Washington, DC, March 1, 2019 — A recent Ipsos survey done on behalf of GET Creative, a division of USA TODAY NETWORK, and the Charles Koch Institute shows that Americans view technology as something that has improved their lives and will continue to do so into the future. Two-thirds of the country views technological advancement as having made their overall lives better compared to the lives of their parents. Americans see the biggest generational improvement due to technology in their ability to keep in touch with family and friends with 84% reporting that technology has made this aspect of their lives better. When considering the future of technological advancement, more than half (58%) expect their children’s overall lives to be made even better by technology. A further 70% expect their children to have an even better ability to keep in touch with family and friends compared to their own experiences.
Innovation and progress is woven into the fabric of society in the eyes of many Americans. Ninety-two percent of Americans believe that innovation is a big part of American culture and history with three-quarters (77%) believing the United States is one of the world’s leaders in innovation. Americans tend to believe that the country has attained its status as a leader of innovation through a variety of existing factors including the American entrepreneurial spirit (90%), the education system (87%), and the law and regulatory systems (81%) as the top three factors.
Americans are optimistic that future tech will arrive sooner rather than later. A strong majority expect package delivering flying drones (81%) and commercially available self-driving vehicles (71%) to arrive within their lifetime. Even longer-term technologies such as short-trip flying vehicles (42%) and underground car transport tunnels (33%) are seen as viable lifetime innovations for more than a third of Americans.
In terms of regulation, Americans generally believe that there is too much power and wealth controlled by a few highly innovative companies (77%). Despite this, Americans are more in favor of allowing market competition (87%) to drive innovation than using regulation as a means of preventing unforeseen problems in the technological mass market (55%).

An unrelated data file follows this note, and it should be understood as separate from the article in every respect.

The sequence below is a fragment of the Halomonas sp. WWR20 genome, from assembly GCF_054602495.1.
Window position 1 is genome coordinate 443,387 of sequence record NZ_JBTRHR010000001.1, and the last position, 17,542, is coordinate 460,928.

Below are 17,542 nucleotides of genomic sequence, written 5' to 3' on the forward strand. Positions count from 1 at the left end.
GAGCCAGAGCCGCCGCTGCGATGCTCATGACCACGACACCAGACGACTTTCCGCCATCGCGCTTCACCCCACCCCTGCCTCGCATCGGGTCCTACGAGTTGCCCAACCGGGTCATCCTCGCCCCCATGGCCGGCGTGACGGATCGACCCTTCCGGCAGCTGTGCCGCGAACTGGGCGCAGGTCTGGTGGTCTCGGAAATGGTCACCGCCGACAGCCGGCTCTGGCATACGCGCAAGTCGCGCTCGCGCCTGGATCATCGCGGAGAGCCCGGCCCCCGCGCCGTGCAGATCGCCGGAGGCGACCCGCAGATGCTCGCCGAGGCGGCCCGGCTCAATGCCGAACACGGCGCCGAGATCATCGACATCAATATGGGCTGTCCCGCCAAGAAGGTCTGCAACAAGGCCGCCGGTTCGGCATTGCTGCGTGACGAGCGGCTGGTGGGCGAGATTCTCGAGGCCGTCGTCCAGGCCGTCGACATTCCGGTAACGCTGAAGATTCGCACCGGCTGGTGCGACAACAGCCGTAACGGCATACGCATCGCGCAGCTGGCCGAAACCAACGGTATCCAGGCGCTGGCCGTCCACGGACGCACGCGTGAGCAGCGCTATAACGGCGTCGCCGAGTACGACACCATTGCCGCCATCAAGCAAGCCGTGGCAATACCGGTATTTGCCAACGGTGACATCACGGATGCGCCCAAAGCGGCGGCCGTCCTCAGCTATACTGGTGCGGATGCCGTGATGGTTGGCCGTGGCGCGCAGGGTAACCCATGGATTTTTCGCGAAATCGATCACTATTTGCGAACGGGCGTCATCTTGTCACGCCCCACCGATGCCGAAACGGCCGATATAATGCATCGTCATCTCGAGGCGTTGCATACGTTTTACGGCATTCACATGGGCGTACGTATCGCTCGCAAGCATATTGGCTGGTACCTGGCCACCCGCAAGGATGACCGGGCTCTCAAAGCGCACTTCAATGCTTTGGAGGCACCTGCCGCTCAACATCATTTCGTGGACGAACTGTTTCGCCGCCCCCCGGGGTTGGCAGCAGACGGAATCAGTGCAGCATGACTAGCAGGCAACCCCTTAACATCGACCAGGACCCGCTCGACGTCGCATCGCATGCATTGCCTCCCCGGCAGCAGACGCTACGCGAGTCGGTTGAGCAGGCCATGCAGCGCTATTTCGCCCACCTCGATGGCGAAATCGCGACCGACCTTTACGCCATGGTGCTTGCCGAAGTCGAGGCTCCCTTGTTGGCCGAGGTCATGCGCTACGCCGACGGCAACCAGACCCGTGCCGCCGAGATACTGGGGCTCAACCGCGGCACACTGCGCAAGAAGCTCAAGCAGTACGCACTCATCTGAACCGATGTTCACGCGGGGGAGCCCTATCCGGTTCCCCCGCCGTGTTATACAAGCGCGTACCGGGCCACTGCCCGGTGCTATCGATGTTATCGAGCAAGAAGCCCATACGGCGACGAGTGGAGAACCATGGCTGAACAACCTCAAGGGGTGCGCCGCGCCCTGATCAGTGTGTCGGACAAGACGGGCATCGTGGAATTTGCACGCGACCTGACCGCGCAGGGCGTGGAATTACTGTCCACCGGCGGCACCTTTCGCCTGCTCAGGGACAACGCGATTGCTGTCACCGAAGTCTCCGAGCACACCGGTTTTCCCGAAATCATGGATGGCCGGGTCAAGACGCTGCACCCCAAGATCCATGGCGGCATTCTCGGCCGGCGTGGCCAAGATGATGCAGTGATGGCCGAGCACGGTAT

About the Study
These are findings from an Ipsos poll conducted January 24-28, 2019 on behalf of GET Creative, a division of USA TODAY NETWORK, and the Charles Koch Institute. For the survey, a sample of roughly 2,014 adults 18+ from the continental U.S., Alaska and Hawaii were interviewed online in English.
The sample for this study was randomly drawn from Ipsos’ online panel (see link below for more info on “Access Panels and Recruitment”), partner online panel sources, and “river” sampling (see link below for more info on the Ipsos “Ampario Overview” sample method) and does not rely on a population frame in the traditional sense. Ipsos uses fixed sample targets, unique to each study, in drawing a sample. After a sample has been obtained from the Ipsos panel, Ipsos calibrates respondent characteristics to be representative of the U.S. Population using standard procedures such as raking-ratio adjustments. The source of these population targets is U.S. Census 2013 American Community Survey data. The sample drawn for this study reflects fixed sample targets on demographics. Post-hoc weights were made to the population characteristics on gender, age, race/ethnicity, region, and education.